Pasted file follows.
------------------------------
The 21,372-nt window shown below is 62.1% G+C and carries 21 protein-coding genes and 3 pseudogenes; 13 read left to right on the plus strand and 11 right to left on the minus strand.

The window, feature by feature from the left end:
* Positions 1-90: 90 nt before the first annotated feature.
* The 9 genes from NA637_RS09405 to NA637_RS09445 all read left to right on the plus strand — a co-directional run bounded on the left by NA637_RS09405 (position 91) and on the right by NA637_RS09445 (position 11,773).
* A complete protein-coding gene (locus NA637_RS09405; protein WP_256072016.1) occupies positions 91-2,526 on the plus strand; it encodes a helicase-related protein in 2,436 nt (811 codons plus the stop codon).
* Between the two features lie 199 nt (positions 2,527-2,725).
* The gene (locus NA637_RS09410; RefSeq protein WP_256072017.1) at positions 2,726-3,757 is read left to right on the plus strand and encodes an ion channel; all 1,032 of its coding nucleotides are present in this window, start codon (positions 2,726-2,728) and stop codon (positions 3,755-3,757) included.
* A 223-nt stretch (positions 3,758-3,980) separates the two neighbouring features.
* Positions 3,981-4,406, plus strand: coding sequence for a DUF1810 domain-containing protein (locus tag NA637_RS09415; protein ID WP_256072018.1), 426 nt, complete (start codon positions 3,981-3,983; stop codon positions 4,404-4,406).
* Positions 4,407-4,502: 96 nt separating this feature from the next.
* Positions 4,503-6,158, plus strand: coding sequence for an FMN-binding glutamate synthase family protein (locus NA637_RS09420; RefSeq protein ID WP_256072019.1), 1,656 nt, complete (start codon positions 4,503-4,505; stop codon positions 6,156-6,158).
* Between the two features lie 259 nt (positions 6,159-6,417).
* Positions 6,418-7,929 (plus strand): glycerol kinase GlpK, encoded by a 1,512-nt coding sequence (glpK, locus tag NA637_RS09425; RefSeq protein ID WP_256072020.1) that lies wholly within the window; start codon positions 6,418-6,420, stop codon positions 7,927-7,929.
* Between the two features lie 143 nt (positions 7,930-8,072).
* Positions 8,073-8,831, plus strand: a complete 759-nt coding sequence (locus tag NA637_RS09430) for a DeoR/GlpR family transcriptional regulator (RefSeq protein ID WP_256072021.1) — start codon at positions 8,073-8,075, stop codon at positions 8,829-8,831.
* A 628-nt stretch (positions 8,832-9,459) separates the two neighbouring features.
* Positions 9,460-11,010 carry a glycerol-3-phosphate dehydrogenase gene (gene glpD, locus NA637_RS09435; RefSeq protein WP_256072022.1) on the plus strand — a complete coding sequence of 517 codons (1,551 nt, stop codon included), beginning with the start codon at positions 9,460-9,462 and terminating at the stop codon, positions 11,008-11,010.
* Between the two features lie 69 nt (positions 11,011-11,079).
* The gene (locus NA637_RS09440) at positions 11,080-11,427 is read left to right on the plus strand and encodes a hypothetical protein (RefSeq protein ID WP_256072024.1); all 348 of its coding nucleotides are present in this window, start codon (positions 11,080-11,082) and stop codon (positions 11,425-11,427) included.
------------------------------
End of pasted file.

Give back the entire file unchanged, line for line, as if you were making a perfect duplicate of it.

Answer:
The 21,372-nt window shown below is 62.1% G+C and carries 21 protein-coding genes and 3 pseudogenes; 13 read left to right on the plus strand and 11 right to left on the minus strand.

The window, feature by feature from the left end:
* Positions 1-90: 90 nt before the first annotated feature.
* The 9 genes from NA637_RS09405 to NA637_RS09445 all read left to right on the plus strand — a co-directional run bounded on the left by NA637_RS09405 (position 91) and on the right by NA637_RS09445 (position 11,773).
* A complete protein-coding gene (locus NA637_RS09405; protein WP_256072016.1) occupies positions 91-2,526 on the plus strand; it encodes a helicase-related protein in 2,436 nt (811 codons plus the stop codon).
* Between the two features lie 199 nt (positions 2,527-2,725).
* The gene (locus NA637_RS09410; RefSeq protein WP_256072017.1) at positions 2,726-3,757 is read left to right on the plus strand and encodes an ion channel; all 1,032 of its coding nucleotides are present in this window, start codon (positions 2,726-2,728) and stop codon (positions 3,755-3,757) included.
* A 223-nt stretch (positions 3,758-3,980) separates the two neighbouring features.
* Positions 3,981-4,406, plus strand: coding sequence for a DUF1810 domain-containing protein (locus tag NA637_RS09415; protein ID WP_256072018.1), 426 nt, complete (start codon positions 3,981-3,983; stop codon positions 4,404-4,406).
* Positions 4,407-4,502: 96 nt separating this feature from the next.
* Positions 4,503-6,158, plus strand: coding sequence for an FMN-binding glutamate synthase family protein (locus NA637_RS09420; RefSeq protein ID WP_256072019.1), 1,656 nt, complete (start codon positions 4,503-4,505; stop codon positions 6,156-6,158).
* Between the two features lie 259 nt (positions 6,159-6,417).
* Positions 6,418-7,929 (plus strand): glycerol kinase GlpK, encoded by a 1,512-nt coding sequence (glpK, locus tag NA637_RS09425; RefSeq protein ID WP_256072020.1) that lies wholly within the window; start codon positions 6,418-6,420, stop codon positions 7,927-7,929.
* Between the two features lie 143 nt (positions 7,930-8,072).
* Positions 8,073-8,831, plus strand: a complete 759-nt coding sequence (locus tag NA637_RS09430) for a DeoR/GlpR family transcriptional regulator (RefSeq protein ID WP_256072021.1) — start codon at positions 8,073-8,075, stop codon at positions 8,829-8,831.
* A 628-nt stretch (positions 8,832-9,459) separates the two neighbouring features.
* Positions 9,460-11,010 carry a glycerol-3-phosphate dehydrogenase gene (gene glpD, locus NA637_RS09435; RefSeq protein WP_256072022.1) on the plus strand — a complete coding sequence of 517 codons (1,551 nt, stop codon included), beginning with the start codon at positions 9,460-9,462 and terminating at the stop codon, positions 11,008-11,010.
* Between the two features lie 69 nt (positions 11,011-11,079).
* The gene (locus NA637_RS09440) at positions 11,080-11,427 is read left to right on the plus strand and encodes a hypothetical protein (RefSeq protein ID WP_256072024.1); all 348 of its coding nucleotides are present in this window, start codon (positions 11,080-11,082) and stop codon (positions 11,425-11,427) included.